President-elect Barack Obama's transition team is working closely with House Financial Services Chairman Barney Frank and other lawmakers to make sure that municipal debt is included in the federal government's economic recovery programs.
Frank, a Massachusetts Democrat, introduced legislation on Friday authorizing the second $350 billion portion of the Troubled Assets Relief Program and clarifying that TARP funds may be used to purchase municipal bonds.
Frank told reporters Friday that "everything we've been doing has been in conjunction" with the transition team, adding that he speaks daily to Treasury Secretary-designee Timothy Geithner and other members of the Obama's economic team.
The Obama press office did not return repeated phone calls last week seeking comment on the administration's municipal market plans. But the muni provision in the TARP bill comes after Obama's transition team last year urged the creation of a "funding backstop" for the muni market similar to the recently announced Federal Reserve program for the commercial paper market, which has excluded tax-free debt.
On Wednesday, the Fed offered to make state and local government investment pools eligible for its Money Market Investor Funding Facility after months of refusing to respond to state and local government requests for relief.
Frank's proposed legislation explicitly clarifies that, under the Emergency Economic Stabilization Act, which Congress approved in October to authorize TARP, the Treasury can use TARP funds to purchase municipal bonds or to provide credit enhancement for munis that could be purchased under a Fed program in return for a short-term loan.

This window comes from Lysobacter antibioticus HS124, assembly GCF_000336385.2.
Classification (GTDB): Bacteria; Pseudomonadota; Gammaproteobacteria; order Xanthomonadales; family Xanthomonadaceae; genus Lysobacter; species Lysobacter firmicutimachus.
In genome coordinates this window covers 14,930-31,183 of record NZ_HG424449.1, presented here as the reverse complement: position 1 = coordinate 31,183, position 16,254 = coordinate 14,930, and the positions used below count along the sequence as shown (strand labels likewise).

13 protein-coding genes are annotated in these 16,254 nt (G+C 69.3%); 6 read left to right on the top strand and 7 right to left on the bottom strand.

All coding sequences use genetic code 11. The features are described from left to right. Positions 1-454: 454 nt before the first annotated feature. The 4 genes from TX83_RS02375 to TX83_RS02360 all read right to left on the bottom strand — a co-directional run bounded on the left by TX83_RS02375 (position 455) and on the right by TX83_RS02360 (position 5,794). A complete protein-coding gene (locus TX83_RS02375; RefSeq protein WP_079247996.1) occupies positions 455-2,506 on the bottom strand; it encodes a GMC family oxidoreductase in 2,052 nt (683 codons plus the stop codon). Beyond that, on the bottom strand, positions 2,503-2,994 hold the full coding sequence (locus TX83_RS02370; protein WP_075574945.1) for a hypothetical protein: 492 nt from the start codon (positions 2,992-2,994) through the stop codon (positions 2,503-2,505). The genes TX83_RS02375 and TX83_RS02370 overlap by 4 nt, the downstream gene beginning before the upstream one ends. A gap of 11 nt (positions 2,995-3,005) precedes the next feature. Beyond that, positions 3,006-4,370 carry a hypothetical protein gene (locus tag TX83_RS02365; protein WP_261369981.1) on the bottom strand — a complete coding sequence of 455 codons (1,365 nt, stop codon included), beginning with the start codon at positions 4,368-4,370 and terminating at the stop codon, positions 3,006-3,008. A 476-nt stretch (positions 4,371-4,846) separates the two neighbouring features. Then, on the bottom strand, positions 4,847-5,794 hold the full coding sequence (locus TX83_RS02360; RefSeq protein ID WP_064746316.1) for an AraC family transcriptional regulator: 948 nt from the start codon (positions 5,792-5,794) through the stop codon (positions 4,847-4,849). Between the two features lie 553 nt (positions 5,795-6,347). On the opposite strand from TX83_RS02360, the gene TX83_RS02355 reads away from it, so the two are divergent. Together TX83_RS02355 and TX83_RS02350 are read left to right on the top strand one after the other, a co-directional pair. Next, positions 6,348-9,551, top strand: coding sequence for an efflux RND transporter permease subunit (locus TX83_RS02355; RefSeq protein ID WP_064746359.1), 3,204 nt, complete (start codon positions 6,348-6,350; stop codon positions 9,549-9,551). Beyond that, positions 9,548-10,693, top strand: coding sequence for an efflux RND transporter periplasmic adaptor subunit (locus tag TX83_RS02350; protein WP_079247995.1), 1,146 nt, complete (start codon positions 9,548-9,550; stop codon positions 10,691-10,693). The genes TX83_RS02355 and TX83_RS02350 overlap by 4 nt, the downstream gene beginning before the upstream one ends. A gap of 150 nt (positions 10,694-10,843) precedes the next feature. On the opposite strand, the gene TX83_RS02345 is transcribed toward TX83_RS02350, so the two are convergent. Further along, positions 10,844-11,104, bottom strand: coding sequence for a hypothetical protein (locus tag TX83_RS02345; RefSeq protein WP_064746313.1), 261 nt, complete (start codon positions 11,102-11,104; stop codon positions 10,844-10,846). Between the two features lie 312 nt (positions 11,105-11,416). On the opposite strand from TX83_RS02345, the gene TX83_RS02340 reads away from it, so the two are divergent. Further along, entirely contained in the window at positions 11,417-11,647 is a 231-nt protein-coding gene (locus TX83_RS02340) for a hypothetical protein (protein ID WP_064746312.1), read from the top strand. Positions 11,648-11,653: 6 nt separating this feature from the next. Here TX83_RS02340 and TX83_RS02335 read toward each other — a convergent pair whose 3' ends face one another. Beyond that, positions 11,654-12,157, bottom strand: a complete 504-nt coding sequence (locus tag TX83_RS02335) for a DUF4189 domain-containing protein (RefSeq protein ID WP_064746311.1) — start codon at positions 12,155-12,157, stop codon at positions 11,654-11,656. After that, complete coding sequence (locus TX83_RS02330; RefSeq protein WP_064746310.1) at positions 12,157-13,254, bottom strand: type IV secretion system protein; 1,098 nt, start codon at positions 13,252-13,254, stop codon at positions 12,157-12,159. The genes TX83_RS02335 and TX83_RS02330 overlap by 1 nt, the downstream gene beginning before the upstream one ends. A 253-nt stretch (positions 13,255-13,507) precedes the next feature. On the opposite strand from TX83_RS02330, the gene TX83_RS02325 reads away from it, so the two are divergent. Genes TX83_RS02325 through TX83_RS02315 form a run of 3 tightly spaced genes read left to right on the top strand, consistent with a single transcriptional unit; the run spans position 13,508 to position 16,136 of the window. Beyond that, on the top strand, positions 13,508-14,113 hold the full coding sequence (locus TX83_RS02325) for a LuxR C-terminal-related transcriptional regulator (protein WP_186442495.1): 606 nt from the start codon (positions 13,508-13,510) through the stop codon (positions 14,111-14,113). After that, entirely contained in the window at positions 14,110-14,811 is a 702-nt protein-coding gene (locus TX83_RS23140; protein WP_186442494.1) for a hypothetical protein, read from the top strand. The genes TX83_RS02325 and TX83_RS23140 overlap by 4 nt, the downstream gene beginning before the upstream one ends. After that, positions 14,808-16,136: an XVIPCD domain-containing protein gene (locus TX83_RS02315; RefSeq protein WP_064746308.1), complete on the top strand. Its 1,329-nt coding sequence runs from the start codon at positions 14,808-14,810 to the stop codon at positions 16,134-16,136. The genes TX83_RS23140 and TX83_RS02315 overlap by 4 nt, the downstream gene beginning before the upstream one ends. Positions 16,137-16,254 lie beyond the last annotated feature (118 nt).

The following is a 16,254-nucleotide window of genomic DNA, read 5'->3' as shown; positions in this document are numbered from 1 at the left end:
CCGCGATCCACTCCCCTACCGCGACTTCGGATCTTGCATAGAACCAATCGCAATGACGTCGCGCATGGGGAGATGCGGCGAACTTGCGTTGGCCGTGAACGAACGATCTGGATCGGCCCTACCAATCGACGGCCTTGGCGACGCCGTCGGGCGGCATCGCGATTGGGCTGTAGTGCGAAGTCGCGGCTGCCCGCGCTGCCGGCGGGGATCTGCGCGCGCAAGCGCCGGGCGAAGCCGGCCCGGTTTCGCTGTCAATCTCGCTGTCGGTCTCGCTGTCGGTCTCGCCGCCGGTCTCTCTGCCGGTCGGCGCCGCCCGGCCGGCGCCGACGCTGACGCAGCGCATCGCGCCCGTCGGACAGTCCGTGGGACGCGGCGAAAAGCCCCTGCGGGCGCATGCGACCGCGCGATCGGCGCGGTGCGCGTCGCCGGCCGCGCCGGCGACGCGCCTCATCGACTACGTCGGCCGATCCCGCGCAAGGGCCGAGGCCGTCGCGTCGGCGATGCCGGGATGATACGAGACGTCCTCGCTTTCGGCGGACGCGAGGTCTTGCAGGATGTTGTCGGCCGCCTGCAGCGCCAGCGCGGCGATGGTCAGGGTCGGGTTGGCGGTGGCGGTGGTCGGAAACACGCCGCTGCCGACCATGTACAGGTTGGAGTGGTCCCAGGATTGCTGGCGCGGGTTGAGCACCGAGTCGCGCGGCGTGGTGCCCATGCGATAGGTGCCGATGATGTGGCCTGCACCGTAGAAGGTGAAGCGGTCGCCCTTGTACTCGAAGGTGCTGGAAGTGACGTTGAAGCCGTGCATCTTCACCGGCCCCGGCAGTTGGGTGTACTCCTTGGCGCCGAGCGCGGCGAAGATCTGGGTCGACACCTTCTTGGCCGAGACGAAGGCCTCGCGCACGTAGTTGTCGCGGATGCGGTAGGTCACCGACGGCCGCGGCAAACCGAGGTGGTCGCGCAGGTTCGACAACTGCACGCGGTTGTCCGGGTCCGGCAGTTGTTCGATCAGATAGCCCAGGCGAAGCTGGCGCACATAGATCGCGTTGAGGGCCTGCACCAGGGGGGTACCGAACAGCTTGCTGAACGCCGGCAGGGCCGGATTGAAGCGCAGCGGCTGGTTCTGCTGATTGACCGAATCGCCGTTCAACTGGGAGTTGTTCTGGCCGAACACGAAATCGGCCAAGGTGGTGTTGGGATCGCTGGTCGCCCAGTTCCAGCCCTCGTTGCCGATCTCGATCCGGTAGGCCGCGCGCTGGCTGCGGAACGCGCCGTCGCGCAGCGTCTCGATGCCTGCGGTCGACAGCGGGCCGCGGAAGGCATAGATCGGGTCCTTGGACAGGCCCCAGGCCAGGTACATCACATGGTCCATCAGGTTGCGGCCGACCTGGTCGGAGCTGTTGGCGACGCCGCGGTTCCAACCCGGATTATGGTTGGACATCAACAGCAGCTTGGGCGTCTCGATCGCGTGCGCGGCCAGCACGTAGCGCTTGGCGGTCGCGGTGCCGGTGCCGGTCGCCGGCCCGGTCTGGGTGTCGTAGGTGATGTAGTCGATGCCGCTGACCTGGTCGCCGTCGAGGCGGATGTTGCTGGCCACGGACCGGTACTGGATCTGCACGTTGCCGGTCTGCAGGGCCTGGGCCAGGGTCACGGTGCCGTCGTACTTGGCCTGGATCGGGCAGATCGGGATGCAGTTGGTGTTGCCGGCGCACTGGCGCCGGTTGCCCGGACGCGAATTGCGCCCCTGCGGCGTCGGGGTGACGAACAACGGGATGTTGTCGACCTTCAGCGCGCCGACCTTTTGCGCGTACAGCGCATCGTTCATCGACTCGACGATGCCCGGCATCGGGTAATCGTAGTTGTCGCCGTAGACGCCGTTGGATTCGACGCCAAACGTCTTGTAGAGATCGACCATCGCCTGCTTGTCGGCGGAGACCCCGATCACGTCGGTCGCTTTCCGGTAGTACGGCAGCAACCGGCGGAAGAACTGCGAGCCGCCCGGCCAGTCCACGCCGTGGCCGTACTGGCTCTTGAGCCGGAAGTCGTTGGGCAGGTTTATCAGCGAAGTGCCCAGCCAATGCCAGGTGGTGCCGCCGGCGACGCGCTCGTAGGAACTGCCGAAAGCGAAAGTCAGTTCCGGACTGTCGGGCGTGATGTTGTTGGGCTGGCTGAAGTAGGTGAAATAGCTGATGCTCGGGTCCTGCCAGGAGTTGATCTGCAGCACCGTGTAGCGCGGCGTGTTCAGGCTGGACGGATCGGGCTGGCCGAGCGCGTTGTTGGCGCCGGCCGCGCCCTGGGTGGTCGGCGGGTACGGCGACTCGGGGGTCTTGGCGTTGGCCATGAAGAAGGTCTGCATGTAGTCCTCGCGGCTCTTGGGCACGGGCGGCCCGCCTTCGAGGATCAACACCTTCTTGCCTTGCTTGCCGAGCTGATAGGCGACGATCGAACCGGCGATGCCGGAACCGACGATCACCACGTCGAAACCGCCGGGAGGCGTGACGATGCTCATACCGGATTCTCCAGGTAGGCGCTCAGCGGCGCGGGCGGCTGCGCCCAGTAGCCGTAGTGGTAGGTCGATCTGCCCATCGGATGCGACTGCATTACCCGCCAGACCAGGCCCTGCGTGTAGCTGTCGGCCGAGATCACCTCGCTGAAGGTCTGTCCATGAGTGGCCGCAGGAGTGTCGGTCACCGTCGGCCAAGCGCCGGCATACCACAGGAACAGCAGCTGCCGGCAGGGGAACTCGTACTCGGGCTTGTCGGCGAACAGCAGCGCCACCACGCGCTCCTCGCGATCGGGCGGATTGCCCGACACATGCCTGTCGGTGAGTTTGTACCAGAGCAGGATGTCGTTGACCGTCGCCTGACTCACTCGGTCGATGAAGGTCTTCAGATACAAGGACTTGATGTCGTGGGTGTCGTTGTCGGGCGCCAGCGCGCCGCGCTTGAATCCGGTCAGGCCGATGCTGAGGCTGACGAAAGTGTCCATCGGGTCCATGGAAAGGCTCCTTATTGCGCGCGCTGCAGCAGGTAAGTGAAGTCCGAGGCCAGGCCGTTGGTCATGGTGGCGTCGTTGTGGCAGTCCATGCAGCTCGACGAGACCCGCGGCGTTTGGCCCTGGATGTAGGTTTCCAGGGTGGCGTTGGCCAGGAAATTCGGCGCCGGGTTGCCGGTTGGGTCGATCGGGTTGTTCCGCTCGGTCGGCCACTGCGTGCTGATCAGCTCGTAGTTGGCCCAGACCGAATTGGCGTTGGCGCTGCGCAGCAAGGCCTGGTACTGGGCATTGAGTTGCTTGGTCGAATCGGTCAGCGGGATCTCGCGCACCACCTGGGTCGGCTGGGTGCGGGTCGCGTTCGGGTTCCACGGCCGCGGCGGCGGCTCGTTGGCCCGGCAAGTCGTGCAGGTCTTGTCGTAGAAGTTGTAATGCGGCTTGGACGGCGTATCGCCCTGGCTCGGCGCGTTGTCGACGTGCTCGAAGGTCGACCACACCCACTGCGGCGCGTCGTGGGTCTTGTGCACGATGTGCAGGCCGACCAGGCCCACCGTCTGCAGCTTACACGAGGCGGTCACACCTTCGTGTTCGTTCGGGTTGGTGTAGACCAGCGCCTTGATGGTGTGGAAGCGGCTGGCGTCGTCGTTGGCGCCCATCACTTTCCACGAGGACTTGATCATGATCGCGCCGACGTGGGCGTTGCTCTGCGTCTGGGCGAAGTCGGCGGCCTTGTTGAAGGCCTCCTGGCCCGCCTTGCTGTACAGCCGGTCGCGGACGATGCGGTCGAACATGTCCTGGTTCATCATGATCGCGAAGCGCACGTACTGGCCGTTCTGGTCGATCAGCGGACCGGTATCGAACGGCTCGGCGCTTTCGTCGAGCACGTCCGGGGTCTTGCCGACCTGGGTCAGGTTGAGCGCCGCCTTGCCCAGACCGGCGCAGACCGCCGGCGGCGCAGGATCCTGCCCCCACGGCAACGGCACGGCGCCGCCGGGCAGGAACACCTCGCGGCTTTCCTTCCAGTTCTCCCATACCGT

"The authority of the [Treasury] Secretary ... includes the authority to provide support to state and local governments, and other issuers of municipal securities, which are having difficulty accessing appropriate financing in the capital markets," a draft of the bill said. "Such support includes the direct purchase of municipal securities and providing credit enhancement in connection with municipal securities whose purchase is financed under any facility provided by the [Federal Reserve] Board or any Federal Reserve bank."
Frank does not envision the credit enhancement functioning as insurance on the muni bonds, a congressional source said. Rather, the idea for the credit enhancement is modeled on the Fed's Term Asset-Backed Securities Loan Facility, or TALF. Under that program, the Federal Reserve Bank of New York has established a special-purpose vehicle to make non-recourse loans for at least one year to holders of certain triple-A-rated asset-backed securities. As part of TALF, the Treasury has committed to providing $20 billion of credit protection to the Federal Reserve Bank of New York in connection with that program.
But the congressional source cautioned that the bill does not stipulate how the Treasury or the Fed should go about purchasing munis or require them to purchase them.
The legislation is significant because until last week, neither the Treasury nor the Fed had indicated a willingness to help out municipal issuers, with Fed officials suggesting the governments seek help from the Treasury, and Treasury officials insisting that they ask for aid from the Fed.
Until last week, the bulk of the other Fed and Treasury programs remain closed to the municipal market, with the exception of a temporary guarantee program for tax-exempt and other money market funds.
Matt Fabian, managing director at Municipal Market Advisors, said the legislation comes after issuers have lobbied the federal government to buy munis to effectively replace the demand hole left by tender option bond programs.